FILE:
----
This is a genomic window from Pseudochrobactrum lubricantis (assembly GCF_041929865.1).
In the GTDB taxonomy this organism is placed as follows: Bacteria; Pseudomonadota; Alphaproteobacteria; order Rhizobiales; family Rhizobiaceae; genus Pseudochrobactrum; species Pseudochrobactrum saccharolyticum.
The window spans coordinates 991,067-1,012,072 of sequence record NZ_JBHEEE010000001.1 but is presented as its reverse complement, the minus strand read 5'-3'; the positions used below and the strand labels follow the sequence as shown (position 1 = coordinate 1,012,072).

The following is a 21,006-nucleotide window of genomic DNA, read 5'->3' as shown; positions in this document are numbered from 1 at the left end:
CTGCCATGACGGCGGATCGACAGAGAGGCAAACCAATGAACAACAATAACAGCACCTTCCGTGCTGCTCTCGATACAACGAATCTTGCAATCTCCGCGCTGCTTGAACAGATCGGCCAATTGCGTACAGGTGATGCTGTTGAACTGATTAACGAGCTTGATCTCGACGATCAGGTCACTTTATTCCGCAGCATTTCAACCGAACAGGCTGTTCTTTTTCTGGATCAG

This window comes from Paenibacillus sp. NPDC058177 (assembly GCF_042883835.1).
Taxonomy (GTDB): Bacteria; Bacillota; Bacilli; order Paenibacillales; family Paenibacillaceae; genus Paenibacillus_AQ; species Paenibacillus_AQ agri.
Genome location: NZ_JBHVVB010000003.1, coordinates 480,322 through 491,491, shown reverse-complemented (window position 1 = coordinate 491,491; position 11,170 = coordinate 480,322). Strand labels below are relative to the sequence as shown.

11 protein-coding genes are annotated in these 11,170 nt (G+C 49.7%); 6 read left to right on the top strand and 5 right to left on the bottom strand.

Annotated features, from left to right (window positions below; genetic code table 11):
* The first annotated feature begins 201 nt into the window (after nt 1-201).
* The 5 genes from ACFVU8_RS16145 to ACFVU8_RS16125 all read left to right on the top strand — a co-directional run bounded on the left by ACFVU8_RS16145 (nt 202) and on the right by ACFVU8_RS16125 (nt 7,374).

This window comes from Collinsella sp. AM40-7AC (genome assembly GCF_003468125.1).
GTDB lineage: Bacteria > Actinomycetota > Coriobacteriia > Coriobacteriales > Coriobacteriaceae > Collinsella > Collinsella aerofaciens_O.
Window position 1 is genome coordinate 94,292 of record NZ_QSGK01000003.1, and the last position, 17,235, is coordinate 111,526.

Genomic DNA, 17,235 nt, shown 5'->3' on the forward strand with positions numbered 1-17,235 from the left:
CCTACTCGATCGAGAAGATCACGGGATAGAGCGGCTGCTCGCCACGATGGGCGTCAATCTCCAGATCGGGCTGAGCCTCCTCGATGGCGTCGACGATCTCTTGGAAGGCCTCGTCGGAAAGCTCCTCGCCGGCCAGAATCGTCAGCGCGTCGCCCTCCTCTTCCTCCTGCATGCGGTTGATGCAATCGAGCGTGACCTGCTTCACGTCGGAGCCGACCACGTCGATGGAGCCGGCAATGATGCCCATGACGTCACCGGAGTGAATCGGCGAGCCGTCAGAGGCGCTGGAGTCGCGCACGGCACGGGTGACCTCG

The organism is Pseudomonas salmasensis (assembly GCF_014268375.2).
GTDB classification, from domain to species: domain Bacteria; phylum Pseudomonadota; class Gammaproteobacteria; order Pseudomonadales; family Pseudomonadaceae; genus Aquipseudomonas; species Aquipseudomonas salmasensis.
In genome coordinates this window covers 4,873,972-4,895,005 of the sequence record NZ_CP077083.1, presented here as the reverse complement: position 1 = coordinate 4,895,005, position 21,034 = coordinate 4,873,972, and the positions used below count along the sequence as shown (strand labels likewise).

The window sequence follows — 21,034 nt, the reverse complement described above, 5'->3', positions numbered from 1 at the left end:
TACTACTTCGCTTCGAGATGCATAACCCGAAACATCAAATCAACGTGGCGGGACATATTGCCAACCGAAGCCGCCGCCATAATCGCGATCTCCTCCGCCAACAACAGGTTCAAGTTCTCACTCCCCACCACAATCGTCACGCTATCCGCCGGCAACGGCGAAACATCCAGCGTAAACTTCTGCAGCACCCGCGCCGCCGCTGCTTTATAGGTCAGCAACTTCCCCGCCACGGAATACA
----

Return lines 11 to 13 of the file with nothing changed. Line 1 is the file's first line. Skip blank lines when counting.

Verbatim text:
* The first annotated feature begins 201 nt into the window (after nt 1-201).
* The 5 genes from ACFVU8_RS16145 to ACFVU8_RS16125 all read left to right on the top strand — a co-directional run bounded on the left by ACFVU8_RS16145 (nt 202) and on the right by ACFVU8_RS16125 (nt 7,374).

This window comes from Collinsella sp. AM40-7AC (genome assembly GCF_003468125.1).